Blogger Quarrygirl recently published an expose showing that VegNews magazine was using stock photographs of meat and dairy dishes to illustrate articles about vegan food. In one case, the magazine actually photoshopped out the bones from a photo of spare ribs to make the dish look vegan.
While she has plenty of admirers, she also has detractors, many of who claim her expose is harmful to veganism - or, as it is often put, "doesn't help the animals." This saddens me, actually, because not only did she absolutely do the right thing, but if anyone hurt the cause it has been VegNews, which compounded its initial ethical blunders by justifying them with a breezy and unconcerned and (in the corporate-damage-control sense) incompetent, "Everyone does it."
The issue is not, in fact, what "helps the animals," but what "helps the movement," which is a different thing. Movements involve strategy, and for strategies to be effective, they must be built on a strong and consistent moral framework. Moreover, every activist authority I know of talks about the crucial tactical importance of telling the truth. That truth may be a partial truth (as all truths necessarily are), or strategically framed, but it must, as presented, be unimpeachable, because otherwise you've not only damaged your credibility but given your opposition terrific ammunition. Here's Peter Singer writing about famed animal activist Henry Spira in Ethics Into Action:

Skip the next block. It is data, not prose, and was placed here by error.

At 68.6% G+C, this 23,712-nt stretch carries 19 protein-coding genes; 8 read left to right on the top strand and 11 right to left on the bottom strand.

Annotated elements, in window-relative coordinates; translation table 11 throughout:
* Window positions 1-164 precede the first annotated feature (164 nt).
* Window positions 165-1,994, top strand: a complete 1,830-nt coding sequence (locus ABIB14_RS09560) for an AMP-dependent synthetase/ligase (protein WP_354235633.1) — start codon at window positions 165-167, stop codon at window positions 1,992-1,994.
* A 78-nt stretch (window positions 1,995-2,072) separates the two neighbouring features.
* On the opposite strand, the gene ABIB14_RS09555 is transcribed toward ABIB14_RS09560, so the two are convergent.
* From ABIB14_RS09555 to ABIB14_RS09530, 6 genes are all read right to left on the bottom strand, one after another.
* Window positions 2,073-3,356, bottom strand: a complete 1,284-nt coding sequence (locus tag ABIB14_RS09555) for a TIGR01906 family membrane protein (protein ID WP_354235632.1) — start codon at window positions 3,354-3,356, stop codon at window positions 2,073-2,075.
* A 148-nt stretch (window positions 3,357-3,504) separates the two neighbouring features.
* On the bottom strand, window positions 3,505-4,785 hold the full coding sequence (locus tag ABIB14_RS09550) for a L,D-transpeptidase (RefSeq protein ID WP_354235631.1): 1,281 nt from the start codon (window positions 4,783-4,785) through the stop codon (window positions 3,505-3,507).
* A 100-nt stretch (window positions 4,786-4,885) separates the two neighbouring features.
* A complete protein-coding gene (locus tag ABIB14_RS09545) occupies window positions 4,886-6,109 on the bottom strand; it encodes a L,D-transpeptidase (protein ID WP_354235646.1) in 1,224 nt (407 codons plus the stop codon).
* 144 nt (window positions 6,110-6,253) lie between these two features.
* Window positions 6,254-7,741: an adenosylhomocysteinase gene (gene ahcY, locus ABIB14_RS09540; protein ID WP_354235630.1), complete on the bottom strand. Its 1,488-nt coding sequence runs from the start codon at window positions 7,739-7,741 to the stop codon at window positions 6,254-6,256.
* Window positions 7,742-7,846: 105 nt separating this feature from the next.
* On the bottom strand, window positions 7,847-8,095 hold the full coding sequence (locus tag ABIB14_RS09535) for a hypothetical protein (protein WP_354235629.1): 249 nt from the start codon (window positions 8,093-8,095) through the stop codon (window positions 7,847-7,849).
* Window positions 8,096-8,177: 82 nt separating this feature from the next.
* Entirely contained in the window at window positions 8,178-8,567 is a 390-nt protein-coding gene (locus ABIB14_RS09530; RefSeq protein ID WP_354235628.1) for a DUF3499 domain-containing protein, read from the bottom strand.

Never deceive the media or the public...Those who do this eventually lose credibility. Henry's credibility is extraordinarily high, both within the animal movement and with its opponents, because he regards it as his most important asset. It is therefore never to be sacrificed for a short-term gain, no matter how tempting that may be at the time. (p. 187)
In fact, lies are what you hope the venal opposition will be forced to resort to, since they're so easily shot down - particularly in the Internet age.
The truly valuable thing Quarrygirl did was prove that the vegan community has integrity, and that we are not so weak or authoritarian or cultlike that we cannot challenge the lies of our leaders. She also exposed lies that were not just wrong on their own merits (a violation of journalistic ethic as well as veganism), but that would have been exposed eventually, and probably in ways that would have done infinitely more harm.
I think (hope) that, over time, many of the people criticizing Quarrygirl will come to the conclusion that she was right to publish her expose after all. When they do, I hope they have the decency to say so with at least as much vehemence as they are currently condemning her.